Missing seats at the table: How board demographics can influence firm performance
The demographic makeup of most corporate boards is wildly off balance, with women and minorities glaringly absent from the table.
That’s according to a 2018 multiyear study conducted by the Alliance for Board Diversity in collaboration with Deloitte, which found that across Fortune 500 companies, 77.5% of board seats where held by men and 22.5% of board seats were held by women. Of those seats, 16.1% were held by minorities, with only 4.6% of all seats being held by minority women.
“As demographics and buying power in the United States become increasingly more diverse, forward-thinking boards are determining ways to gain more diversity of background, experience, and thought in the boardroom,” the study reads.
Marquette Business professor Dr. Kalin Kolev agrees — his own research shows these changes in board demographics also play an important role for strategic decision making and firm performance.
Kolev, an associate professor of management, focused specifically on this subject in his recent research published in the academic journal Long Range Planning. Kolev and Dr. Gerry McNamara of Michigan State University teamed up to explore the impact gender and racial diversity in the boardroom had in critical strategic decision making, looking specifically at divestitures.
Kolev and McNamara were interested in exploring how the dynamic of female and minority directors, interacting with predominately white male directors, shaped the strategic profile and performance of a firm. Kolev notes that “demographically diverse directors possess different perspectives, ideas and experiences, which leads them to exhibit differences in how they sense the environment, process information, and develop choice preferences.”
These differences can generate complex interactions and dynamics, which in turn can have a critical impact on the firm’s outcomes.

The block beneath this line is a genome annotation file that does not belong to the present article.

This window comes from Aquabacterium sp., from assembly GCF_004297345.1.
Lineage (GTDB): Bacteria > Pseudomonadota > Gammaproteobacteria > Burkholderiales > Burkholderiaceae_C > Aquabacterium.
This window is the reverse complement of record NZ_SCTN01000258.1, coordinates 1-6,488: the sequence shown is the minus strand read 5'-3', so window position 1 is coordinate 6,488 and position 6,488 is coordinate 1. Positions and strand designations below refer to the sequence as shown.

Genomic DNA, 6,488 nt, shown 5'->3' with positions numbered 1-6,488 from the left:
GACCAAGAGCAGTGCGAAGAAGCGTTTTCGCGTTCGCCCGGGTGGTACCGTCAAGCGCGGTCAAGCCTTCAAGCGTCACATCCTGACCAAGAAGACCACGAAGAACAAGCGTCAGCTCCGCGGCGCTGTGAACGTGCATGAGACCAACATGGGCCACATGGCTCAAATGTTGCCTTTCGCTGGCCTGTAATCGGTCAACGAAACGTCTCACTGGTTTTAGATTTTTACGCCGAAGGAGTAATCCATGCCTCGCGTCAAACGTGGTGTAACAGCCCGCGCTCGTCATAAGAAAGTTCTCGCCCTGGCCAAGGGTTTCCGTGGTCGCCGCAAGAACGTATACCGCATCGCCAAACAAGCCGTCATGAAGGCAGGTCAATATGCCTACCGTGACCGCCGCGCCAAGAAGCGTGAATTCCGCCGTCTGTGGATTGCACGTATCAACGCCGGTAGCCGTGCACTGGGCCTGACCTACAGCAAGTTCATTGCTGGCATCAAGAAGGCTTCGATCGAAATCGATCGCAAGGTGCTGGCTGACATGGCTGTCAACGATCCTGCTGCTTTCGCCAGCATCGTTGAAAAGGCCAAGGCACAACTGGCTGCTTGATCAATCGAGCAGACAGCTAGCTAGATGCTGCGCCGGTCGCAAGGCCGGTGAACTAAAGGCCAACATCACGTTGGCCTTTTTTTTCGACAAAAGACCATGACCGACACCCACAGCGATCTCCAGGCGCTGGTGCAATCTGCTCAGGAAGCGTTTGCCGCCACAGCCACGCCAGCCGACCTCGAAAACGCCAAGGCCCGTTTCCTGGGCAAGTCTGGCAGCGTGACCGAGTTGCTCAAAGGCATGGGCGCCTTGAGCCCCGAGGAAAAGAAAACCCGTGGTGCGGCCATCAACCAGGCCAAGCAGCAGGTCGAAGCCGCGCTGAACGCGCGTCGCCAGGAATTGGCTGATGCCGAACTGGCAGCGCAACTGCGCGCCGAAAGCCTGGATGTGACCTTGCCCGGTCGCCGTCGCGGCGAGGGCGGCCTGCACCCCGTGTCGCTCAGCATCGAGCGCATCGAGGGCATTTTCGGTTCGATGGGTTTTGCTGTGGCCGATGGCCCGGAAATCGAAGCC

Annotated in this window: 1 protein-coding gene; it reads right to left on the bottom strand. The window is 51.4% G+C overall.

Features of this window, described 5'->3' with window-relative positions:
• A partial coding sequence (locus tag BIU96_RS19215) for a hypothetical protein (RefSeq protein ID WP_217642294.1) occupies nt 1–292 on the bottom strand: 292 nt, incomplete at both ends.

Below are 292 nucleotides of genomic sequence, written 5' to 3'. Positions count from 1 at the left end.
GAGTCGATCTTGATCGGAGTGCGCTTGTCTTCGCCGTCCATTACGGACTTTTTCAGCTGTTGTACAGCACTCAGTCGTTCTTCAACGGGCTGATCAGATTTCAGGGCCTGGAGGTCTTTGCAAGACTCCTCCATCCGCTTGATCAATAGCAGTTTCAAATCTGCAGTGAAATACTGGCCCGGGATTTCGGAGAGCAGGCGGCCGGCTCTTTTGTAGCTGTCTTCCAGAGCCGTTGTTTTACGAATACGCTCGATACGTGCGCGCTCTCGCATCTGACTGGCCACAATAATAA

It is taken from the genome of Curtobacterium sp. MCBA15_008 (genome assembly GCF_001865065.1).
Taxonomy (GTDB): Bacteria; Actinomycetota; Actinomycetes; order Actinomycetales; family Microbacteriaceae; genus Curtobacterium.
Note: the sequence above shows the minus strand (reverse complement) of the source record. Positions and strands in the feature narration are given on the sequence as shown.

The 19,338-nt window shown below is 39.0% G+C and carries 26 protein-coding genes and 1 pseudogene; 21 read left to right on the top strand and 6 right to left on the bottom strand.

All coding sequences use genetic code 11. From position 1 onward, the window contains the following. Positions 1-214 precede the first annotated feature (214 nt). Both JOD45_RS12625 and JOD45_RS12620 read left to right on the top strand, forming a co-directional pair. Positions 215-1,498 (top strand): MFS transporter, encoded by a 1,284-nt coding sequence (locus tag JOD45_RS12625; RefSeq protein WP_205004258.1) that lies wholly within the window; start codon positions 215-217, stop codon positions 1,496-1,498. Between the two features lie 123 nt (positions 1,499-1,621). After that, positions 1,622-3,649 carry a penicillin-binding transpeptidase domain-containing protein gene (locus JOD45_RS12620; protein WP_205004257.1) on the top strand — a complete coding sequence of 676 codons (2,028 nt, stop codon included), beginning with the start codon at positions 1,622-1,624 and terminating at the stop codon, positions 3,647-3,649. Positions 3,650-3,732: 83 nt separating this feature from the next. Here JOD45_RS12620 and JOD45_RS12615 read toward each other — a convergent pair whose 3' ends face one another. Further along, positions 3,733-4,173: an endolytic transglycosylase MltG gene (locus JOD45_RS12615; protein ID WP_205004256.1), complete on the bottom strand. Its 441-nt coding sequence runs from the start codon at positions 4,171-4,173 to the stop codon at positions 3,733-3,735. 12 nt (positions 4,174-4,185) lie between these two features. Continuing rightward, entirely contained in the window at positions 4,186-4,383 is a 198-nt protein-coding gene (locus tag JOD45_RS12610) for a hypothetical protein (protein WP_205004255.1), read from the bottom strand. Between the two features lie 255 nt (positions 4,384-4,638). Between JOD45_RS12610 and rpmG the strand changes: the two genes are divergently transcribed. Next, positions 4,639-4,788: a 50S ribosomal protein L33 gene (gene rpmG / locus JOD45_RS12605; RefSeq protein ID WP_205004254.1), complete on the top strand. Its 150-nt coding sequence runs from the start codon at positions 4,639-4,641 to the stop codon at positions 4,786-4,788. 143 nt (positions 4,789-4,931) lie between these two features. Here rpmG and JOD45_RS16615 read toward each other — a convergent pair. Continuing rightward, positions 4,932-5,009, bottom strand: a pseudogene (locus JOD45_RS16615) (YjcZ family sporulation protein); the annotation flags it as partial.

Their findings further indicated that more diversity in the boardroom could lead to more debate, disagreement and an inability to reach consensus. Diverse boards were less likely to pursue divestitures, and when they did, the completion time was longer. However, these changes in divestiture behavior were reflective of a change in the decision-making dynamics of the board, a change that ultimately garnered greater confidence in the market and better firm performance.
According to Kolev, “The integration of different ideas and perspectives allows a demographically-diverse board to more thoroughly evaluate potential divestitures and selectively pursue those with the highest potential for value generation. As a result, the market has greater confidence in the decision-making process of the board and reacts positively to divestiture announcements when there is gender diversity complemented by racial diversity in the boardroom.”
As the calls for greater minority representation on boards increase, it is important to know how changes in the demographic makeup of boards impacts critical decision making and performance implications. Kolev says there are several practical managerial implications stemming from his findings.
First, he suggests that firms understand that although a diverse board may be more beneficial for a firm interested in having the market react positively to their divestitures, diversity may also unintentionally limit the speed at which those boards can pursue quick-deal completion and limit the amount of divestitures a firm can accomplish in a given time frame.
He also suggests that firms promote diversity training and work to communicate not only board diversity but also how they integrate more diverse board members into the boardroom dynamic. “Firms need to focus on creating a climate of inclusion and tolerance towards minorities in the upper echelons of the firm through diversity training and leadership intervention,” Kolev says. “It is also important that firms proactively communicate to external constituents not only the presence of female and racial minority directors but also the existing practices for effective integration of those individuals into the boardroom. Educating financial analysts who follow the firm on the potential benefits of gender and racial diversity could also serve as an important tool for affecting how the market reacts to the announcement of different firm strategic actions.”
Kolev and McNamara’s research contributes to a body of knowledge that explores how top executives make decisions and pursue strategic choices.
“As executives’ beliefs, values and perceptions determine their choices, it is important to understand why two equally capable executives will make very different decisions and ultimately affect firm performance differently,” Kolev adds. “Studying the individual at the apex of the firm can help outline certain ‘recipes and prescriptions’ of what should and should not be done in a given context to enhance the firm’s chances of success.”
You can read Drs. Kolev and McNamara’s full article in Long Range Planning.
The Alliance for Board Diversity and Deloitte Missing Pieces Report is also available online.
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